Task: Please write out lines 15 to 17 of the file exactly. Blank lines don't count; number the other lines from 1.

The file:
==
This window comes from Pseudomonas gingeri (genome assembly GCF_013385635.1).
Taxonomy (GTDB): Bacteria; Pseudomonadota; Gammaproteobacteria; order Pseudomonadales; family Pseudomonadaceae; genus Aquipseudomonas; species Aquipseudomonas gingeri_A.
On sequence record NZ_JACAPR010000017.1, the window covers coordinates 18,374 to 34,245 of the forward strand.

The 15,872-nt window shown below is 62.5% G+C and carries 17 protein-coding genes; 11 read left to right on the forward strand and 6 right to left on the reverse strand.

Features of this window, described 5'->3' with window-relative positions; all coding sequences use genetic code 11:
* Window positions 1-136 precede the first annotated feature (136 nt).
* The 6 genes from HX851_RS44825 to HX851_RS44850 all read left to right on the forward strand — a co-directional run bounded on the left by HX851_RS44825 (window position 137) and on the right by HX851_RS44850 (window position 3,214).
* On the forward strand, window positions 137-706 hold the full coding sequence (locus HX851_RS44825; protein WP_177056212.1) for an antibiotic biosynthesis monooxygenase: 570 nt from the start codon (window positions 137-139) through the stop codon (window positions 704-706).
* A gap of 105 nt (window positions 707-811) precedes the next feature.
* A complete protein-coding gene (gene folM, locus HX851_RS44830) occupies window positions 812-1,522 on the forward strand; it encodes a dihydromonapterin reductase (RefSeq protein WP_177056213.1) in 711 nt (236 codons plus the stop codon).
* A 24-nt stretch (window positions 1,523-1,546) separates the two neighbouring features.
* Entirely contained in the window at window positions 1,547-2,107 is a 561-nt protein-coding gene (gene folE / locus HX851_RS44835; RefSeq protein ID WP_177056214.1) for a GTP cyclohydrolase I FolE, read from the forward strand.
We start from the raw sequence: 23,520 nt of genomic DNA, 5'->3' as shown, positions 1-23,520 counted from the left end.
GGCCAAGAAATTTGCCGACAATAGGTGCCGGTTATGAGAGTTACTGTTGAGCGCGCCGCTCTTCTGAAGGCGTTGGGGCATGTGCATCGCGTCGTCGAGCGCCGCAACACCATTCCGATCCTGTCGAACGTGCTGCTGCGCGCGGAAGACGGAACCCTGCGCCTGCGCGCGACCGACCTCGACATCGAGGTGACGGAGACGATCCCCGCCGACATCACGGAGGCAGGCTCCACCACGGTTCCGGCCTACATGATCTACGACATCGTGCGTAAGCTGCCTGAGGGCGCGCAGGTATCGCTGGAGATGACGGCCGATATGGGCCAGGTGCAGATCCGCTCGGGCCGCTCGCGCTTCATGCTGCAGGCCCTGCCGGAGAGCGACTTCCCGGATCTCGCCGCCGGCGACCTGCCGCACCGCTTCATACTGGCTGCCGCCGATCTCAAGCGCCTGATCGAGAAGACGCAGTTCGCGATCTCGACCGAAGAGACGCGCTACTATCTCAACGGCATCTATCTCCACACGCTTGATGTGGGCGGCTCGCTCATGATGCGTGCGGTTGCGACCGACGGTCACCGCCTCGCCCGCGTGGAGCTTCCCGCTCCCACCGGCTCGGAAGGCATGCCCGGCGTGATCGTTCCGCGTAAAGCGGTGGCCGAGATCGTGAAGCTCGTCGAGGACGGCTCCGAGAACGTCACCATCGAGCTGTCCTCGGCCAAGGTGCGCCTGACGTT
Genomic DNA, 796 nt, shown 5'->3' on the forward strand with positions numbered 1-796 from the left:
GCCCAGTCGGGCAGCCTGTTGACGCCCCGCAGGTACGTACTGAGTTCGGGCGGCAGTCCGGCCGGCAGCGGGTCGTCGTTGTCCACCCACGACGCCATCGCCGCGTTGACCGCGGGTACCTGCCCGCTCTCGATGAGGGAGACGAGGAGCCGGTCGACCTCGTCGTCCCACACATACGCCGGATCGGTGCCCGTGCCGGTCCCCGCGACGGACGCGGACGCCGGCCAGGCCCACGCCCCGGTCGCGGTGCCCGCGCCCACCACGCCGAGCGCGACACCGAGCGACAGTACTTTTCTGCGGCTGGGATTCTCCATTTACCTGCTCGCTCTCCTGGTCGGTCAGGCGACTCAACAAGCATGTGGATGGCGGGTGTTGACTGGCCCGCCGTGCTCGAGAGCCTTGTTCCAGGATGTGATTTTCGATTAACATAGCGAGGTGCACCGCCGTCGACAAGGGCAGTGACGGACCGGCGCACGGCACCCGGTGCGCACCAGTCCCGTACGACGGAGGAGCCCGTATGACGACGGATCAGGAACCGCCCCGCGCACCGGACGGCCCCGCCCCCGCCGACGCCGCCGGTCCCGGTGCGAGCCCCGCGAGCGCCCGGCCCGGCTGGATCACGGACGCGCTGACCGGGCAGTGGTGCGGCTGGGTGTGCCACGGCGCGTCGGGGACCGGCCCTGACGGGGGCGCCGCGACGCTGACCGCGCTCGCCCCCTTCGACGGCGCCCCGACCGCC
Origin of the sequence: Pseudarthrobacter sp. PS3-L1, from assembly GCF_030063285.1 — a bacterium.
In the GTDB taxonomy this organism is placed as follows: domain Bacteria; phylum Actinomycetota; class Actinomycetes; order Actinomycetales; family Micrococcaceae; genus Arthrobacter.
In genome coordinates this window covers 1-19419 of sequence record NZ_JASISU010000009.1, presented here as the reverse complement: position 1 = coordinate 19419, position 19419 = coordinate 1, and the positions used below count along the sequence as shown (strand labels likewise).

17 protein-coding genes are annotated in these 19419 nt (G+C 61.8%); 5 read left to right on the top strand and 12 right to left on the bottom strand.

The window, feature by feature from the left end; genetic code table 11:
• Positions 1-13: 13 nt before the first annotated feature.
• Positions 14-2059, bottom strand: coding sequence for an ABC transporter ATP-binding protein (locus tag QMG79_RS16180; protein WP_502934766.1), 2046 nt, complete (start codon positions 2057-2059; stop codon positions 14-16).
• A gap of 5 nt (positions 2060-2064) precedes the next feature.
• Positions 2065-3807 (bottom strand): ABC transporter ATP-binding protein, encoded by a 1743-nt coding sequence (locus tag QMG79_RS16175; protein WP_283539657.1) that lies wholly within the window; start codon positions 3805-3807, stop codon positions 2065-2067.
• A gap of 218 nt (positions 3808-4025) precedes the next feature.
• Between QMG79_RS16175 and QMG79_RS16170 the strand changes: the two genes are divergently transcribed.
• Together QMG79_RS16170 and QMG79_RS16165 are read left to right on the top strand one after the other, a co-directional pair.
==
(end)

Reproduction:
Genomic DNA, 796 nt, shown 5'->3' on the forward strand with positions numbered 1-796 from the left:
GCCCAGTCGGGCAGCCTGTTGACGCCCCGCAGGTACGTACTGAGTTCGGGCGGCAGTCCGGCCGGCAGCGGGTCGTCGTTGTCCACCCACGACGCCATCGCCGCGTTGACCGCGGGTACCTGCCCGCTCTCGATGAGGGAGACGAGGAGCCGGTCGACCTCGTCGTCCCACACATACGCCGGATCGGTGCCCGTGCCGGTCCCCGCGACGGACGCGGACGCCGGCCAGGCCCACGCCCCGGTCGCGGTGCCCGCGCCCACCACGCCGAGCGCGACACCGAGCGACAGTACTTTTCTGCGGCTGGGATTCTCCATTTACCTGCTCGCTCTCCTGGTCGGTCAGGCGACTCAACAAGCATGTGGATGGCGGGTGTTGACTGGCCCGCCGTGCTCGAGAGCCTTGTTCCAGGATGTGATTTTCGATTAACATAGCGAGGTGCACCGCCGTCGACAAGGGCAGTGACGGACCGGCGCACGGCACCCGGTGCGCACCAGTCCCGTACGACGGAGGAGCCCGTATGACGACGGATCAGGAACCGCCCCGCGCACCGGACGGCCCCGCCCCCGCCGACGCCGCCGGTCCCGGTGCGAGCCCCGCGAGCGCCCGGCCCGGCTGGATCACGGACGCGCTGACCGGGCAGTGGTGCGGCTGGGTGTGCCACGGCGCGTCGGGGACCGGCCCTGACGGGGGCGCCGCGACGCTGACCGCGCTCGCCCCCTTCGACGGCGCCCCGACCGCC
Origin of the sequence: Pseudarthrobacter sp. PS3-L1, from assembly GCF_030063285.1 — a bacterium.